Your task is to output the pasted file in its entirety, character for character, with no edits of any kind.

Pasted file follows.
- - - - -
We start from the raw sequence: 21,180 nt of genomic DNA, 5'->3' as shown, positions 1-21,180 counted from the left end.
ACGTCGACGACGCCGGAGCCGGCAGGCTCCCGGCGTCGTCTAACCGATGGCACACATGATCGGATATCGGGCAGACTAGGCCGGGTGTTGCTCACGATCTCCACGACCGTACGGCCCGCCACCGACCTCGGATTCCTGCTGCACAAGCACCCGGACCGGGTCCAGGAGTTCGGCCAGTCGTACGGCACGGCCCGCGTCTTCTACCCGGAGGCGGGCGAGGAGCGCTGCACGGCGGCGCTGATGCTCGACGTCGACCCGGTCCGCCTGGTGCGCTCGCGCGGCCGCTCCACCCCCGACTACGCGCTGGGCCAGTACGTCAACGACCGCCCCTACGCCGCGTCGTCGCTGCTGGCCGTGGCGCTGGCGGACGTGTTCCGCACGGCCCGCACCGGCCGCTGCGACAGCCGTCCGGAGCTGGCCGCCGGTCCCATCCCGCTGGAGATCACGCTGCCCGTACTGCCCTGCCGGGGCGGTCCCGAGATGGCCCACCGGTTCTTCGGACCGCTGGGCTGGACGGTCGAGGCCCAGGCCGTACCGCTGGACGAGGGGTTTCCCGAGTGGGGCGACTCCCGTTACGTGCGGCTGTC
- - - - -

We start from the raw sequence: 21,180 nt of genomic DNA, 5'->3' as shown, positions 1-21,180 counted from the left end.
ACGTCGACGACGCCGGAGCCGGCAGGCTCCCGGCGTCGTCTAACCGATGGCACACATGATCGGATATCGGGCAGACTAGGCCGGGTGTTGCTCACGATCTCCACGACCGTACGGCCCGCCACCGACCTCGGATTCCTGCTGCACAAGCACCCGGACCGGGTCCAGGAGTTCGGCCAGTCGTACGGCACGGCCCGCGTCTTCTACCCGGAGGCGGGCGAGGAGCGCTGCACGGCGGCGCTGATGCTCGACGTCGACCCGGTCCGCCTGGTGCGCTCGCGCGGCCGCTCCACCCCCGACTACGCGCTGGGCCAGTACGTCAACGACCGCCCCTACGCCGCGTCGTCGCTGCTGGCCGTGGCGCTGGCGGACGTGTTCCGCACGGCCCGCACCGGCCGCTGCGACAGCCGTCCGGAGCTGGCCGCCGGTCCCATCCCGCTGGAGATCACGCTGCCCGTACTGCCCTGCCGGGGCGGTCCCGAGATGGCCCACCGGTTCTTCGGACCGCTGGGCTGGACGGTCGAGGCCCAGGCCGTACCGCTGGACGAGGGGTTTCCCGAGTGGGGCGACTCCCGTTACGTGCGGCTGTC